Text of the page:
18 comments:

paola said...

What a great interview! He was so lovely at the Biz Ladies Meet Up. Hugely inspirational for someone like me. I'd love 'mirrormirror' to grow up to be something like Velocity some day (possibly with added cupcakes).

what's in a name? said...

Awesome interview. And I miss my favorite, Home and Garden magazine too! What is wrong with Conde Nast?!

pve design said...

Very strong interview, inspirational and real.
Love Velocity. Vroom, Vroom!

Brilliant Asylum said...

I always like reading about those brave souls who have the courage to quit the day job for the creative but uncertain path. Nice interview--and congrats to Velocity on all their success.

Anonymous said...

Thanks for a great interview!

Erin Tyner said...

This is wonderful! I love Velocity, loved reading about John, his ideas... great interview!!

Maison Luxe said...

Great interview! John is so fabulous, and his shop is gorgeous. It's great to see other shop owners who are open and honest about the hard work that goes into the dream. It's not always glamorous but it's always worth it. Thanks John!

Anonymous said...

The skull lamp is genius. It makes the skull look beautiful and sculptural, not morbid.

Alkemie said...

WOW This was such an AWESOME interview! It's so neat that he was a school teacher before and broke out into something totally different and was successful with it. I Love it! Thank you for bringing us this interview!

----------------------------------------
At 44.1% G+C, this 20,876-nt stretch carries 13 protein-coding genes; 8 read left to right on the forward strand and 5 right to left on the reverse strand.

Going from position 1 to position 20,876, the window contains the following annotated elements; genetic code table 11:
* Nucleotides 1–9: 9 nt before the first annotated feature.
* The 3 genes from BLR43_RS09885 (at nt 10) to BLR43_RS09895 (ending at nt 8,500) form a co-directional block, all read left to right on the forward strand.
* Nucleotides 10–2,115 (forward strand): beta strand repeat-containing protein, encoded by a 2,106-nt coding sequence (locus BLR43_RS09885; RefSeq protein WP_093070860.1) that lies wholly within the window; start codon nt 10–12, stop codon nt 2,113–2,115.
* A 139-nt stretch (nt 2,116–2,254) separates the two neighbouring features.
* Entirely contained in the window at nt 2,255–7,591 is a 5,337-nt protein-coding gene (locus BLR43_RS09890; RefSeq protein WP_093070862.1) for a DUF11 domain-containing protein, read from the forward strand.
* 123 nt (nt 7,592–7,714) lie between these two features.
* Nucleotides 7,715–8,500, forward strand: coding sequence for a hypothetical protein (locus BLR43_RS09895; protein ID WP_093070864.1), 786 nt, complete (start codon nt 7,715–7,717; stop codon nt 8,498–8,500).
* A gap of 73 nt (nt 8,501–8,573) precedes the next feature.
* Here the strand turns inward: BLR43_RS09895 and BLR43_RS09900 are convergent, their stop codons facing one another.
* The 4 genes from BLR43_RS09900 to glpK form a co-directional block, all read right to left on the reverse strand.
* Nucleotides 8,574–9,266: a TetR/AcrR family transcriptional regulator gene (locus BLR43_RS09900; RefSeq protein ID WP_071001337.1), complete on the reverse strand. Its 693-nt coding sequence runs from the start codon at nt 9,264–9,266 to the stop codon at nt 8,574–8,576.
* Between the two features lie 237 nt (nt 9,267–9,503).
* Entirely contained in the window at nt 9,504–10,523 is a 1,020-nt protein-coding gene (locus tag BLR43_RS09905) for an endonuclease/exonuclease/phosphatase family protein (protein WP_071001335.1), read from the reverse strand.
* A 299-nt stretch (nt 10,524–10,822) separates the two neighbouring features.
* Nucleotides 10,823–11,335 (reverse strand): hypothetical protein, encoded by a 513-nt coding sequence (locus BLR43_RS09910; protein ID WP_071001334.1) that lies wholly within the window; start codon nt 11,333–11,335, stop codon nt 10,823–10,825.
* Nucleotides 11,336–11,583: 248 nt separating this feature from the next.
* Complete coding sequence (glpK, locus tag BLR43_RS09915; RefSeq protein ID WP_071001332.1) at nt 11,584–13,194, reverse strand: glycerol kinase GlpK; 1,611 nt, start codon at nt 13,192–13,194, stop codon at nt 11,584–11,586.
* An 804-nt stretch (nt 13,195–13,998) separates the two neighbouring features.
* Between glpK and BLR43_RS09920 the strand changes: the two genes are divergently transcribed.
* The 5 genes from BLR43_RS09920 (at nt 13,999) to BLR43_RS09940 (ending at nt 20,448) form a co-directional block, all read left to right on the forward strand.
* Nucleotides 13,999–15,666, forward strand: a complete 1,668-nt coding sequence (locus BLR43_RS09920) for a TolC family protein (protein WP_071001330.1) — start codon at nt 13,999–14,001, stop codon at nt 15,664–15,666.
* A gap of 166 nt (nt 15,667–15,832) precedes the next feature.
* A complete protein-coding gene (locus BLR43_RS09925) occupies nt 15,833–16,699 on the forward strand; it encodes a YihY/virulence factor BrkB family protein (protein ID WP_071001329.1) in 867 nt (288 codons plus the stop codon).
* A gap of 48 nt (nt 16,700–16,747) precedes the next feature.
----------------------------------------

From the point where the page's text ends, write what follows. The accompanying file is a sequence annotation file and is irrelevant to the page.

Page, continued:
Karen

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Joe Brokken said...

Very smart answers to great questions. John really kept it positive. I too like the scull lamp even though I was over the scull trend before it started. great blog.

Anonymous said...

Did you know that he suddenly closed his shop, shut his website, shut his phones -- and failed to deliver orders that customers have paid for?

Maybe you should consider deleting or updating this post.

Anonymous said...

Velocity Art And Design have gone under quite suddenly leaving several customers, myself included with orders that we've paid for but no merchandise has been delivered.

It seems to me that Mr. Tusher must have known the state of his business, but continued to take orders in the last few weeks with no intention of fulfilling them just to get his hands on the cash.

John Tusher is a thief.

Abella Colbert said...

Thanks for sharing this great Interview of John Tusher, I like his thoughts and ideas and what he achieved.

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Wheelchair said...